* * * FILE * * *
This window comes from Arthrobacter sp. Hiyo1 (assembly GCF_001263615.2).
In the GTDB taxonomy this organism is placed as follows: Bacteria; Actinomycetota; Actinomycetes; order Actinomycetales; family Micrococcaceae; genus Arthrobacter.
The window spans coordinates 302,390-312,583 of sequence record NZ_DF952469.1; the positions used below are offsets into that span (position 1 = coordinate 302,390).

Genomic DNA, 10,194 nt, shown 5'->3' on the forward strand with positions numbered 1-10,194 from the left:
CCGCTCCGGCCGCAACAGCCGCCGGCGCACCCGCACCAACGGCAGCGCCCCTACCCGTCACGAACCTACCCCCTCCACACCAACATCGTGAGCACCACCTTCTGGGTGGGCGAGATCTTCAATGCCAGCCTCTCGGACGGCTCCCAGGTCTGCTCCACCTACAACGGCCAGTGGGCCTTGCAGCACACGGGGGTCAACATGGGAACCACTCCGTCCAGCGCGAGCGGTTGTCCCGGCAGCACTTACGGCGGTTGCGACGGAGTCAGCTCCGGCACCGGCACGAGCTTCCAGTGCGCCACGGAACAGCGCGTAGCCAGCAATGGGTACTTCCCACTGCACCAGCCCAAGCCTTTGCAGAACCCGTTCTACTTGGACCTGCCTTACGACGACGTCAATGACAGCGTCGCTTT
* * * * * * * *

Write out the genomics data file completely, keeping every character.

This window comes from Arthrobacter sp. Hiyo1 (assembly GCF_001263615.2).
In the GTDB taxonomy this organism is placed as follows: Bacteria; Actinomycetota; Actinomycetes; order Actinomycetales; family Micrococcaceae; genus Arthrobacter.
The window spans coordinates 302,390-312,583 of sequence record NZ_DF952469.1; the positions used below are offsets into that span (position 1 = coordinate 302,390).

Genomic DNA, 10,194 nt, shown 5'->3' on the forward strand with positions numbered 1-10,194 from the left:
CCGCTCCGGCCGCAACAGCCGCCGGCGCACCCGCACCAACGGCAGCGCCCCTACCCGTCACGAACCTACCCCCTCCACACCAACATCGTGAGCACCACCTTCTGGGTGGGCGAGATCTTCAATGCCAGCCTCTCGGACGGCTCCCAGGTCTGCTCCACCTACAACGGCCAGTGGGCCTTGCAGCACACGGGGGTCAACATGGGAACCACTCCGTCCAGCGCGAGCGGTTGTCCCGGCAGCACTTACGGCGGTTGCGACGGAGTCAGCTCCGGCACCGGCACGAGCTTCCAGTGCGCCACGGAACAGCGCGTAGCCAGCAATGGGTACTTCCCACTGCACCAGCCCAAGCCTTTGCAGAACCCGTTCTACTTGGACCTGCCTTACGACGACGTCAATGACAGCGTCGCTTT